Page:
Glass Chalk: On-Air and Online Artistry
Our good friends over at Glass Chalk have a unique product. Their WHATUP™ banner kit and markers allow anyone to create their own banners and signs that don't (a) look like a grade school art project gone wrong or, conversely, (b) require the assistance of an expensive professional. They're great for schools, businesses, and families. Better yet, Glass Chalk recently scored distribution deals with Hobby Lobby and Party City, so the products are available nationwide.
The problem? Awareness—or a lack thereof. The WHATUP kit and markers are great products, but they don't have the recognition needed to drive sales. To remedy this, Glass Chalk asked us to conjure, create, and carry out a plan to let the nation know about their wares.
Drawing up the right marketing mix
One of the challenges in establishing the right marketing plan for Glass Chalk was timing; we were unsure as to when the WHATUP line would hit the shelves. However, we knew there was little time to spare, and when it comes to reaching the largest number of people in the smallest amount of time, it's hard to beat television. And since Google has made TV advertising a lot more affordable, we proposed putting the company on the airwaves.
At the same time, the legacy Glass Chalk website, seen on the right, needed a little TLC. The design was a bit outdated, a good portion of the navigation didn't work properly, and there was no effective call to action. Because some people who saw the commercial likely would go online to learn more about the product, it made sense to get the site up to snuff.
By focusing our efforts on media with wide distribution and access, we could maximize reach with a finite budget. And since both television and the web offer ways to track performance, we'd be able to monitor campaign progress and make adjustments as conditions warranted.
Broadcasting a better campaign
For an in-depth look at how we created Glass Chalk's first TV commercial, click here.
We decided to deploy Glass Chalk's commercial using the Google AdWords system, which offers an auction-based airtime purchasing model over the Dish Network. In addition to better budgeting controls and reporting information, the Google model allowed us to easily identify and target different viewer groups, based on set-top data. Our target markets included:
- Students. No more using butcher paper and Sharpies for pep rally banners.
- The DIY/craft/home market. A 10-foot, custom banner beats a store-bought happy birthday piñata any day.
- Small business owners. It's just not cost-effective to print up a professional vinyl banner every time one changes the lunch specials.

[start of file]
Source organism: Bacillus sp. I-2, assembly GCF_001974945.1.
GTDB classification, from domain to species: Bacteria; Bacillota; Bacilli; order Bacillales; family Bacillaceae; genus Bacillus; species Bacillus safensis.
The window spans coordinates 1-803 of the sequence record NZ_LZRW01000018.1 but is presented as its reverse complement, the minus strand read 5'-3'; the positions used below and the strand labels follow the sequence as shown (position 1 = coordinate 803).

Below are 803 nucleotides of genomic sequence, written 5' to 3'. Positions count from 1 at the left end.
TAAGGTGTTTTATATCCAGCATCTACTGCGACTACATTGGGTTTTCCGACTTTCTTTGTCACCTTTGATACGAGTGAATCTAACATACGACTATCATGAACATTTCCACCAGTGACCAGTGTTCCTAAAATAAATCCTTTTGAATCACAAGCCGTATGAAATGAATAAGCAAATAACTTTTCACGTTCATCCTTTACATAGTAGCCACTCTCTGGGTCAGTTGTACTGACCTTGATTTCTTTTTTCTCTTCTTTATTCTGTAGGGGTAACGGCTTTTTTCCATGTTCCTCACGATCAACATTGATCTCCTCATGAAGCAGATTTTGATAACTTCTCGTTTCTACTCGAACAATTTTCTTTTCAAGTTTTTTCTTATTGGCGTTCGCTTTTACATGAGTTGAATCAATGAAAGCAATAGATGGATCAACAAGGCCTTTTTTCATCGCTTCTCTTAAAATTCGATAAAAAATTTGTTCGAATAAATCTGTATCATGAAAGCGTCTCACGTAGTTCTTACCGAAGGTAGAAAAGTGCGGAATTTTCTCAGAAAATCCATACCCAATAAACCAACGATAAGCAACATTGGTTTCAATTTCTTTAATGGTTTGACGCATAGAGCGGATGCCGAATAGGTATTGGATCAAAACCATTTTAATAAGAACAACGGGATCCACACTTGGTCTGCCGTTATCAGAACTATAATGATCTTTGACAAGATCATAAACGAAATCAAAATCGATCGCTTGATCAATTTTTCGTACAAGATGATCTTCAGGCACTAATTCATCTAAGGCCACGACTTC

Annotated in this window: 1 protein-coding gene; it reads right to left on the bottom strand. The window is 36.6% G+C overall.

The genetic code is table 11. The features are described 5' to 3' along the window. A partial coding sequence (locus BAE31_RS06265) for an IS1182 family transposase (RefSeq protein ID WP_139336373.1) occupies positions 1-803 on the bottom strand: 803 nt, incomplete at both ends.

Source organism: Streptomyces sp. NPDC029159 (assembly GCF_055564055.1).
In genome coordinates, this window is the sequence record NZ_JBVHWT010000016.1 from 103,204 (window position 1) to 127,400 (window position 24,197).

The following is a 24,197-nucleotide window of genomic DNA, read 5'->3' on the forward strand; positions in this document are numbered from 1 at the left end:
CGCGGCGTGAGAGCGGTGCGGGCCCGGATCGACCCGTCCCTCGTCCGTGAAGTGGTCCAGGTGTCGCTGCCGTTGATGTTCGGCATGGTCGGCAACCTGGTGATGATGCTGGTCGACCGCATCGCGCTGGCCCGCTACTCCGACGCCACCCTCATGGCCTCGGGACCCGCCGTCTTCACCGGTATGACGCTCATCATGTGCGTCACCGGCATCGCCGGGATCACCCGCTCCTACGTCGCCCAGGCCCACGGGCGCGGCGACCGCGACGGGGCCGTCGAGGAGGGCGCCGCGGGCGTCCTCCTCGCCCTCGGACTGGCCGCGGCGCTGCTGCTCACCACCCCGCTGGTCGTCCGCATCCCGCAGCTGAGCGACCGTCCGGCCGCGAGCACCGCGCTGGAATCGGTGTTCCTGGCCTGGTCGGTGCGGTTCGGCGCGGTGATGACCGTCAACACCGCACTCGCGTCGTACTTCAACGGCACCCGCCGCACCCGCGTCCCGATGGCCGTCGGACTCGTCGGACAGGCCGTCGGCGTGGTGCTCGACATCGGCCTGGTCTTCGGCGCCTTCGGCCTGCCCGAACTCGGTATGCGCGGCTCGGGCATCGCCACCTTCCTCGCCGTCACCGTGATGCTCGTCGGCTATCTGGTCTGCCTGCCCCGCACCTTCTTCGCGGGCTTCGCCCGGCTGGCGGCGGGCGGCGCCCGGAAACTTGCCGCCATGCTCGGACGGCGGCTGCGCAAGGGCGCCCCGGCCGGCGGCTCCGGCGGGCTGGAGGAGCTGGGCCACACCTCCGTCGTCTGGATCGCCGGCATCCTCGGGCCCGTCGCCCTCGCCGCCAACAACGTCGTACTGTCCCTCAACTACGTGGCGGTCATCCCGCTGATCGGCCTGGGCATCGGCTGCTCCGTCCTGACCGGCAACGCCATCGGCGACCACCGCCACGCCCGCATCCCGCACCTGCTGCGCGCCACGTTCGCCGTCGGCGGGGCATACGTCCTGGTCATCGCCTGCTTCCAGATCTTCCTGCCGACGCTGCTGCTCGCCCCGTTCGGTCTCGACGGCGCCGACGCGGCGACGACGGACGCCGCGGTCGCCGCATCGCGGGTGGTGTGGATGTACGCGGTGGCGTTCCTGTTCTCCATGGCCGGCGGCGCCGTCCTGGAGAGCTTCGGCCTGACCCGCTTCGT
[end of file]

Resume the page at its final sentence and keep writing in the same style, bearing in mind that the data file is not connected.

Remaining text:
We selected networks and dayparts that targeted those groups, uploaded the commercial, and activated the campaign. Within 24-36 hours, the Glass Chalk ad was being beamed to hundreds of thousands of households—and we were getting immediate reports on viewership habits, suggestions on improving our airtime bids, and more.
Building the online component
As most of our efforts (and budget) focused on the broadcast aspect of the campaign, we chose to keep the website rebuild simple by redesigning and building it in static HTML. Glass Chalk didn't really need a full CMS solution at that point; with a successful campaign, however, this may be a future requirement.
The primary traits of the WHATUP kit are simplicity and fun, so those were our guiding principles. The legacy site's existing dark background served as an interesting change of pace, but product shots were muted, and the combination of Flash and HTML didn't make for a great user experience.
We took new product pictures, eliminated the unwieldy secondary navigation, and included big, bold links to purchasing options. We also rewrote some of the copy to include good keywords for SEO purposes. Below are a couple of pictures of the final result.
Linking online and on-air
One of the goals in this campaign was to ensure a smooth user experience, by whatever screen they chose. Moreover, there was a distinct possibility that some viewers who saw the commercial would then do some online digging—but they may not have remembered the URL listed in the ad.
Since these people likely would head over to Google, we decided to implement an online AdWords campaign centered around the search keywords they probably would use. In those search results, they'd see the ad to the right, pointing them to the right location.
This campaign is still in its infancy, so it's a bit premature to report results. However, with the reporting and traffic tools offered by AdWords and Google Analytics, we already have indications that we're reaching the target markets. Better yet, the robust controls in AdWords allow us to make quick changes to the campaign, if necessary. That's modern art, folks.
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